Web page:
Jenny Green, in a statement for the association in support of the amendment, describes the "iniquity" of treating war widows who remarry less favourably than they would be treated in other schemes. As Jenny knows, I have given it as my view that, of all the duties that it falls to Parliament to discharge, none is of more compelling priority than our bounden duty to act justly to men and women who were prepared to lay down their lives for this country and to the dependants of those who did so. That is the case for making provision for Britain's war widows at least as good as that in any other scheme.

I am sure that my noble friend Lady Hollis, who in Opposition campaigned long and hard for war widows, will want to reply as helpfully as she can to this debate for I know that her commitment is as genuine now as it was then. In particular, I hope that my noble friend will give due weight to the fact that significantly less than 1 per cent of the war widows affected by this amendment remarry; and to the clearly expressed insistence, both of Sir Michael Bett's independent review team and the Goode report, that all service widows' pensions should be for life regardless of any change in marital status.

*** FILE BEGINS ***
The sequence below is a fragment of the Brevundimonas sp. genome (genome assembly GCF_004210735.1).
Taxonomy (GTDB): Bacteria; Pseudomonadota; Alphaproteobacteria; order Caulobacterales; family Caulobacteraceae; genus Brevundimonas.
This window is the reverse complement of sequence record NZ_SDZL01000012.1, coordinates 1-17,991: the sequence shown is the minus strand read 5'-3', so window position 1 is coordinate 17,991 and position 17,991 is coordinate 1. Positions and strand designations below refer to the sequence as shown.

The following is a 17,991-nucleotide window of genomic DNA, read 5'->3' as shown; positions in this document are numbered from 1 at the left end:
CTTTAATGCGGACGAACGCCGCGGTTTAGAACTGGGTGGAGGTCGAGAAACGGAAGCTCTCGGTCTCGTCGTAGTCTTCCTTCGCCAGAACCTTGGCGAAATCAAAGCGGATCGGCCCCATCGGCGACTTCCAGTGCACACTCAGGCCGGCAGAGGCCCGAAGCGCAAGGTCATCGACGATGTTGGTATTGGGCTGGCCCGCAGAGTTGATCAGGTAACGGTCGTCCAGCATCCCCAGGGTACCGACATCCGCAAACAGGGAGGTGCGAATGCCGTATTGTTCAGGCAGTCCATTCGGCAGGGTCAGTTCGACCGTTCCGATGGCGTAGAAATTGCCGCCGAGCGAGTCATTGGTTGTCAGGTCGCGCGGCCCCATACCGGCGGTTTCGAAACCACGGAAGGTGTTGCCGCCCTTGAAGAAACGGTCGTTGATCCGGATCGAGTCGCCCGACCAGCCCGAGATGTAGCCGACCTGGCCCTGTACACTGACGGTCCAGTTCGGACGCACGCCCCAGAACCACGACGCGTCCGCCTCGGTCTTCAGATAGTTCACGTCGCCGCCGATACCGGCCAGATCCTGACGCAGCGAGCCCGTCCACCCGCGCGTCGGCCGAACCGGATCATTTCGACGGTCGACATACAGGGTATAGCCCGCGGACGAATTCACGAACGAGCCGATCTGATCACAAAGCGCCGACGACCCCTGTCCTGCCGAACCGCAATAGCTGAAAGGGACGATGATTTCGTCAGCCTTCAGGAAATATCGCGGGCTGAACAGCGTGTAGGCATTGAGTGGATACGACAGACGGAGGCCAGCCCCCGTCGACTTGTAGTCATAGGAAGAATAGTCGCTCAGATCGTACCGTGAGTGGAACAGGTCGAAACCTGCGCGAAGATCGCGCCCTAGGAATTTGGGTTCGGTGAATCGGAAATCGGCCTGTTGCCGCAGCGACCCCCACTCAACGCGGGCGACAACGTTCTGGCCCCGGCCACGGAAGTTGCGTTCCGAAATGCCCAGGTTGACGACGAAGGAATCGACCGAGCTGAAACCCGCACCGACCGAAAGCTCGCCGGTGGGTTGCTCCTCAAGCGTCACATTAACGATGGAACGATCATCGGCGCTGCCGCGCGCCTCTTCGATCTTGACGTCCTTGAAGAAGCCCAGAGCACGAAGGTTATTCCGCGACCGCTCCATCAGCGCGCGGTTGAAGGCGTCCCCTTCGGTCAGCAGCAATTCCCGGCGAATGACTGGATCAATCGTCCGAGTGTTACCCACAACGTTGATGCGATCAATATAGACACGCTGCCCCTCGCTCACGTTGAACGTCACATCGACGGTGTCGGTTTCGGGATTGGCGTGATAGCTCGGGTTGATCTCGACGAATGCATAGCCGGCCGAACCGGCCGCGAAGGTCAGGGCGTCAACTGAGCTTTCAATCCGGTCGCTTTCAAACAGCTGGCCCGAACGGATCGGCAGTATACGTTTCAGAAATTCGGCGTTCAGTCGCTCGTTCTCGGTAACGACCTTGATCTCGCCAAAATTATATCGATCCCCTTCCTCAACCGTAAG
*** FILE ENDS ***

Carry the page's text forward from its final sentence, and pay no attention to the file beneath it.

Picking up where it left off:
Lord Freyberg

My Lords, I, too, support the amendment put forward by my noble friend Lady Strange. As the Government have recognised on many previous occasions, the Armed Forces are unique in that members are called upon to put their lives at risk because of the nature of their work. As the noble Baroness, Lady Strange, said, at the moment there are British forces in Kosovo, East Timor and other high-risk locations around the world. Their pensions are occupational and contributory. If they are killed in the line of duty, their widows quite rightly become recipients of this pension, but only so long as they remain single and do not cohabit, in which case they lose all their pension. It seems quite wrong that should a widow wish to remarry a few years after her serviceman husband has died, she loses any right to the pension, regardless of how many years he may have paid into it and regardless of the children who may have been left fatherless and without their father's potential income.